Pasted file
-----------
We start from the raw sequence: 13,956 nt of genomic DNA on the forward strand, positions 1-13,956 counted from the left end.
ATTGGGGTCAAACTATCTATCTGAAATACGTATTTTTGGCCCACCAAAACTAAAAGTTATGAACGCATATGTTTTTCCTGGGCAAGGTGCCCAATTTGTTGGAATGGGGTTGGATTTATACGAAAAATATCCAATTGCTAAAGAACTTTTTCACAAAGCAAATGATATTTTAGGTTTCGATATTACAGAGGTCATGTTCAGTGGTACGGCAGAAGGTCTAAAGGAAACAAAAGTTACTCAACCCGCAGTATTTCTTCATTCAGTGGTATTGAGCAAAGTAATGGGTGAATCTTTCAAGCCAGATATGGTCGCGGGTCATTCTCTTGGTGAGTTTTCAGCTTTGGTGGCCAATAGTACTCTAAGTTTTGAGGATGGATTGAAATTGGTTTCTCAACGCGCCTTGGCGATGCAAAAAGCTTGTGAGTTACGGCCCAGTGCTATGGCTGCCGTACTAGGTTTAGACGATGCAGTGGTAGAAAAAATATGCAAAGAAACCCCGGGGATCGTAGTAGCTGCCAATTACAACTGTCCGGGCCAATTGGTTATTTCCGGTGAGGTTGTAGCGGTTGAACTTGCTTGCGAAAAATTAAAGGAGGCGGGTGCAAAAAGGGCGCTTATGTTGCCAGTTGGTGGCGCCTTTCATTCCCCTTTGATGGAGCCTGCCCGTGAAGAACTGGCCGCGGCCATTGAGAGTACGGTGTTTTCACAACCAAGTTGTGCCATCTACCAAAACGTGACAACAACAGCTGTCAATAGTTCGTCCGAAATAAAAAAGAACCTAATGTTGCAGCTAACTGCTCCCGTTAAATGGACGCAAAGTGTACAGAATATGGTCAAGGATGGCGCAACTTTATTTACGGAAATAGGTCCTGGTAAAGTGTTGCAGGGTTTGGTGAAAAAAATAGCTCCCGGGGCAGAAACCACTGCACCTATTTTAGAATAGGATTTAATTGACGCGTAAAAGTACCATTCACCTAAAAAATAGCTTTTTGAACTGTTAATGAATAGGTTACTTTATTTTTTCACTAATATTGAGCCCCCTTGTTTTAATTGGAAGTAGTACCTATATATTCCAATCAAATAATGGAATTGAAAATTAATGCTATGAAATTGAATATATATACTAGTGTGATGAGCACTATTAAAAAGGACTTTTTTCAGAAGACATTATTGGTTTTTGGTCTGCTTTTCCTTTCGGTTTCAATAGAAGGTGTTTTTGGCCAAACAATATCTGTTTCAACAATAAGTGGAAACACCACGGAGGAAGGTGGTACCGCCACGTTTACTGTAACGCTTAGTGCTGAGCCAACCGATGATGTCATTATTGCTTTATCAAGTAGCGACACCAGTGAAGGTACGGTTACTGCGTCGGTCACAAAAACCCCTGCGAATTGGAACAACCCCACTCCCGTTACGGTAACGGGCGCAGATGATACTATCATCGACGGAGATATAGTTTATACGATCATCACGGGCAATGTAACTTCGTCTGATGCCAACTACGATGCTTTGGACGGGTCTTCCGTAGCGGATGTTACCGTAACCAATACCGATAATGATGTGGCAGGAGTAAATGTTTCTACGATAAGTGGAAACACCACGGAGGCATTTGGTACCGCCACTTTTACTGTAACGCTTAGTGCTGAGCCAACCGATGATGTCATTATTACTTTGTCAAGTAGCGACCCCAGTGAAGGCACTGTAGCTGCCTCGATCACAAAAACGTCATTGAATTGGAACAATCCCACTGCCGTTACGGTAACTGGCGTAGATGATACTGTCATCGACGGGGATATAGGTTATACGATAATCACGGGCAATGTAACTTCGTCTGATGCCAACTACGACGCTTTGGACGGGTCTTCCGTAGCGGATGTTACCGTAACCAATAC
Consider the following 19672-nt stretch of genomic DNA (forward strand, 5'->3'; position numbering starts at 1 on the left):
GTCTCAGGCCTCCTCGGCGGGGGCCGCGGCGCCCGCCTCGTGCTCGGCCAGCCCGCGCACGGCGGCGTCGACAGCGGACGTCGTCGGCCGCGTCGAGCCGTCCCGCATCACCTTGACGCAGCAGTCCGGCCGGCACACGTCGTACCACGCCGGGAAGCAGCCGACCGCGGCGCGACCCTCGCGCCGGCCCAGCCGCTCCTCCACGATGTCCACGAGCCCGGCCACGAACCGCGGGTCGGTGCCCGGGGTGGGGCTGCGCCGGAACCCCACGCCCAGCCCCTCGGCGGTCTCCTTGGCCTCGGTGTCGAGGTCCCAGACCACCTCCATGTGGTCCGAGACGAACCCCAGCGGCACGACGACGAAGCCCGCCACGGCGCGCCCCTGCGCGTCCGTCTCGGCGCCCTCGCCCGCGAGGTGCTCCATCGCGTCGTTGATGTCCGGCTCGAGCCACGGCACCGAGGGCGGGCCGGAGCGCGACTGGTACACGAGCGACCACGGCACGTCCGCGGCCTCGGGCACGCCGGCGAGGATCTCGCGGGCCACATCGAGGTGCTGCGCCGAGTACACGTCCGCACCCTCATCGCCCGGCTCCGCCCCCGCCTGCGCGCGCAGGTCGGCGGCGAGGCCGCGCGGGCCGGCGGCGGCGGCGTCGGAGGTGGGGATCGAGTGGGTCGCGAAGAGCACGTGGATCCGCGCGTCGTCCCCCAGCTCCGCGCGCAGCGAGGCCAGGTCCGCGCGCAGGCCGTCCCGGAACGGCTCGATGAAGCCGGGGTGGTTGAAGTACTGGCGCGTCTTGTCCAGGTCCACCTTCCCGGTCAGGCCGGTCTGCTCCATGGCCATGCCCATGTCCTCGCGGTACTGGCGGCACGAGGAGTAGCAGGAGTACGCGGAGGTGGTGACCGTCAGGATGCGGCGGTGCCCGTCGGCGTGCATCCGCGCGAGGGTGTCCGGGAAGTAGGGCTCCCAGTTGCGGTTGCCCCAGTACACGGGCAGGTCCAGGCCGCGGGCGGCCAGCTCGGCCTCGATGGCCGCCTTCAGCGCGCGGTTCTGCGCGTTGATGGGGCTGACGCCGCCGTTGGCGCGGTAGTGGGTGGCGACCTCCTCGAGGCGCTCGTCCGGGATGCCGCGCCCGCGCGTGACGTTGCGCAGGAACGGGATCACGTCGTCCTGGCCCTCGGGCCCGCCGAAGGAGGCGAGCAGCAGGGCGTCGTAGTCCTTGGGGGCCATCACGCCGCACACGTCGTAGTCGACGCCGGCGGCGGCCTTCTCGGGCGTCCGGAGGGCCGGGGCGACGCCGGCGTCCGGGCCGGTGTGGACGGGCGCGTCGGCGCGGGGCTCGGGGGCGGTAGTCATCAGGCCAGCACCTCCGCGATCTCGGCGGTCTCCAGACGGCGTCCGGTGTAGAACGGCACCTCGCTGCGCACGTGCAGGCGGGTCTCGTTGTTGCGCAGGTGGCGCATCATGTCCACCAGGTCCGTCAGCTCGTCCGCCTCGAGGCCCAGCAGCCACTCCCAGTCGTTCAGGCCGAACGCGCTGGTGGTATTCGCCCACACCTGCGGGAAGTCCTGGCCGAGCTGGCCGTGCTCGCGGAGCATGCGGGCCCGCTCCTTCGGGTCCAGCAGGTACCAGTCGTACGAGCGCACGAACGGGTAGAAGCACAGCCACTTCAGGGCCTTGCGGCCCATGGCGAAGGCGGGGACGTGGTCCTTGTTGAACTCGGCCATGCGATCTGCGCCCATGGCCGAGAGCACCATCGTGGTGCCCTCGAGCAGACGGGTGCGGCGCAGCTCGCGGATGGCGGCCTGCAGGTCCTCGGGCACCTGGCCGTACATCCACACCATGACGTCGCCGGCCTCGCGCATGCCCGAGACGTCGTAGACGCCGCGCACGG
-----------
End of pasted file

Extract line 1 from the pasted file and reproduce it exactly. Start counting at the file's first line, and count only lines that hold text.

We start from the raw sequence: 13,956 nt of genomic DNA on the forward strand, positions 1-13,956 counted from the left end.